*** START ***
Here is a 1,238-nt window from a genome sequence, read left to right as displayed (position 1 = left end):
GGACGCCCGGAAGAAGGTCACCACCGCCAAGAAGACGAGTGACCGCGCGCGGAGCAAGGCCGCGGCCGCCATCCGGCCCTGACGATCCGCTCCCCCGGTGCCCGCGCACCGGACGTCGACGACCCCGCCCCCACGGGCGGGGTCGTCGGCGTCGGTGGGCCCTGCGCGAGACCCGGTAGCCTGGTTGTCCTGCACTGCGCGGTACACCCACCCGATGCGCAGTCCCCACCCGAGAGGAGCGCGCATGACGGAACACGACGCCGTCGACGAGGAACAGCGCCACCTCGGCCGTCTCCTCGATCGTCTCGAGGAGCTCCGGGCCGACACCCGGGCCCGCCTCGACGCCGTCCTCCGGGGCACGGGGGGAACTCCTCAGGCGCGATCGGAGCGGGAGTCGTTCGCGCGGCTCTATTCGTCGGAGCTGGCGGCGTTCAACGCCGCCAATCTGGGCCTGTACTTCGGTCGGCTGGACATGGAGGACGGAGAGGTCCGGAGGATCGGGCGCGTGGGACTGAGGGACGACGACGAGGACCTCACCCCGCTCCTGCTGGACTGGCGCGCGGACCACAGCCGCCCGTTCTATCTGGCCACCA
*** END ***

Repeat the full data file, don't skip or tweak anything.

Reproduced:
Here is a 1,238-nt window from a genome sequence, read left to right as displayed (position 1 = left end):
GGACGCCCGGAAGAAGGTCACCACCGCCAAGAAGACGAGTGACCGCGCGCGGAGCAAGGCCGCGGCCGCCATCCGGCCCTGACGATCCGCTCCCCCGGTGCCCGCGCACCGGACGTCGACGACCCCGCCCCCACGGGCGGGGTCGTCGGCGTCGGTGGGCCCTGCGCGAGACCCGGTAGCCTGGTTGTCCTGCACTGCGCGGTACACCCACCCGATGCGCAGTCCCCACCCGAGAGGAGCGCGCATGACGGAACACGACGCCGTCGACGAGGAACAGCGCCACCTCGGCCGTCTCCTCGATCGTCTCGAGGAGCTCCGGGCCGACACCCGGGCCCGCCTCGACGCCGTCCTCCGGGGCACGGGGGGAACTCCTCAGGCGCGATCGGAGCGGGAGTCGTTCGCGCGGCTCTATTCGTCGGAGCTGGCGGCGTTCAACGCCGCCAATCTGGGCCTGTACTTCGGTCGGCTGGACATGGAGGACGGAGAGGTCCGGAGGATCGGGCGCGTGGGACTGAGGGACGACGACGAGGACCTCACCCCGCTCCTGCTGGACTGGCGCGCGGACCACAGCCGCCCGTTCTATCTGGCCACCA